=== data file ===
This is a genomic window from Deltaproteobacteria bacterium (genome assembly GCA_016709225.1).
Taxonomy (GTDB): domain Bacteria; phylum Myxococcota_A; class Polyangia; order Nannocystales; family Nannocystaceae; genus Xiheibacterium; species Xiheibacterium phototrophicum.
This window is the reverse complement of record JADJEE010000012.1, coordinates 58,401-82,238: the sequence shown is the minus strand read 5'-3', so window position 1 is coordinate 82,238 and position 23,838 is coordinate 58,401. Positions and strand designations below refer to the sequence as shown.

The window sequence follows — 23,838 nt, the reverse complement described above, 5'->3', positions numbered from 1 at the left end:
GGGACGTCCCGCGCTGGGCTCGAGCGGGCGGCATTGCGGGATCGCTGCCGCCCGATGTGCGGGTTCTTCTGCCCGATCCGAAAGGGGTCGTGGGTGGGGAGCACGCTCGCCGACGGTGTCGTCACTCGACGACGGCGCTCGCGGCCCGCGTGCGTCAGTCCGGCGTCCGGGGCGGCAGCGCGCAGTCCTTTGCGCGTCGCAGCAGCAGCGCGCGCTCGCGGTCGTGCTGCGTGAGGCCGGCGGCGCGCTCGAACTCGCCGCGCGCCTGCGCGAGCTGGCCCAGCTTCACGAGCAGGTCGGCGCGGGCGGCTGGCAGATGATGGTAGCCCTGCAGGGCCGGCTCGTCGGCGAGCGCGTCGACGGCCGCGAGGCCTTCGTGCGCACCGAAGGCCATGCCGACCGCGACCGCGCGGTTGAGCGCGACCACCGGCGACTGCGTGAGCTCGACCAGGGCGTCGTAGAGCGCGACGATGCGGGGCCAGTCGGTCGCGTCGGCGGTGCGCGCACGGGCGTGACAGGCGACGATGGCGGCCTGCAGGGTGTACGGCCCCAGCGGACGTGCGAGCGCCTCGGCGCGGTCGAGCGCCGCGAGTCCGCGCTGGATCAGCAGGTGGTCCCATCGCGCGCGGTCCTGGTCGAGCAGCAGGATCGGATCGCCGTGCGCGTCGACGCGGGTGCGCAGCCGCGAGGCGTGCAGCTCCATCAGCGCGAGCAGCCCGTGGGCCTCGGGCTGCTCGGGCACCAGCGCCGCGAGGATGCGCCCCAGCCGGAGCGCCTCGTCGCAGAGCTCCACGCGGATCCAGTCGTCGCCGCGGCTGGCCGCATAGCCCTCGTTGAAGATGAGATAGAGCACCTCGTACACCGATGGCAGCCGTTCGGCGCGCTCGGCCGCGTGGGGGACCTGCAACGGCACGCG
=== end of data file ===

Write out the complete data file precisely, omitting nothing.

This is a genomic window from Deltaproteobacteria bacterium (genome assembly GCA_016709225.1).
Taxonomy (GTDB): domain Bacteria; phylum Myxococcota_A; class Polyangia; order Nannocystales; family Nannocystaceae; genus Xiheibacterium; species Xiheibacterium phototrophicum.
This window is the reverse complement of record JADJEE010000012.1, coordinates 58,401-82,238: the sequence shown is the minus strand read 5'-3', so window position 1 is coordinate 82,238 and position 23,838 is coordinate 58,401. Positions and strand designations below refer to the sequence as shown.

The window sequence follows — 23,838 nt, the reverse complement described above, 5'->3', positions numbered from 1 at the left end:
GGGACGTCCCGCGCTGGGCTCGAGCGGGCGGCATTGCGGGATCGCTGCCGCCCGATGTGCGGGTTCTTCTGCCCGATCCGAAAGGGGTCGTGGGTGGGGAGCACGCTCGCCGACGGTGTCGTCACTCGACGACGGCGCTCGCGGCCCGCGTGCGTCAGTCCGGCGTCCGGGGCGGCAGCGCGCAGTCCTTTGCGCGTCGCAGCAGCAGCGCGCGCTCGCGGTCGTGCTGCGTGAGGCCGGCGGCGCGCTCGAACTCGCCGCGCGCCTGCGCGAGCTGGCCCAGCTTCACGAGCAGGTCGGCGCGGGCGGCTGGCAGATGATGGTAGCCCTGCAGGGCCGGCTCGTCGGCGAGCGCGTCGACGGCCGCGAGGCCTTCGTGCGCACCGAAGGCCATGCCGACCGCGACCGCGCGGTTGAGCGCGACCACCGGCGACTGCGTGAGCTCGACCAGGGCGTCGTAGAGCGCGACGATGCGGGGCCAGTCGGTCGCGTCGGCGGTGCGCGCACGGGCGTGACAGGCGACGATGGCGGCCTGCAGGGTGTACGGCCCCAGCGGACGTGCGAGCGCCTCGGCGCGGTCGAGCGCCGCGAGTCCGCGCTGGATCAGCAGGTGGTCCCATCGCGCGCGGTCCTGGTCGAGCAGCAGGATCGGATCGCCGTGCGCGTCGACGCGGGTGCGCAGCCGCGAGGCGTGCAGCTCCATCAGCGCGAGCAGCCCGTGGGCCTCGGGCTGCTCGGGCACCAGCGCCGCGAGGATGCGCCCCAGCCGGAGCGCCTCGTCGCAGAGCTCCACGCGGATCCAGTCGTCGCCGCGGCTGGCCGCATAGCCCTCGTTGAAGATGAGATAGAGCACCTCGTACACCGATGGCAGCCGTTCGGCGCGCTCGGCCGCGTGGGGGACCTGCAACGGCACGCG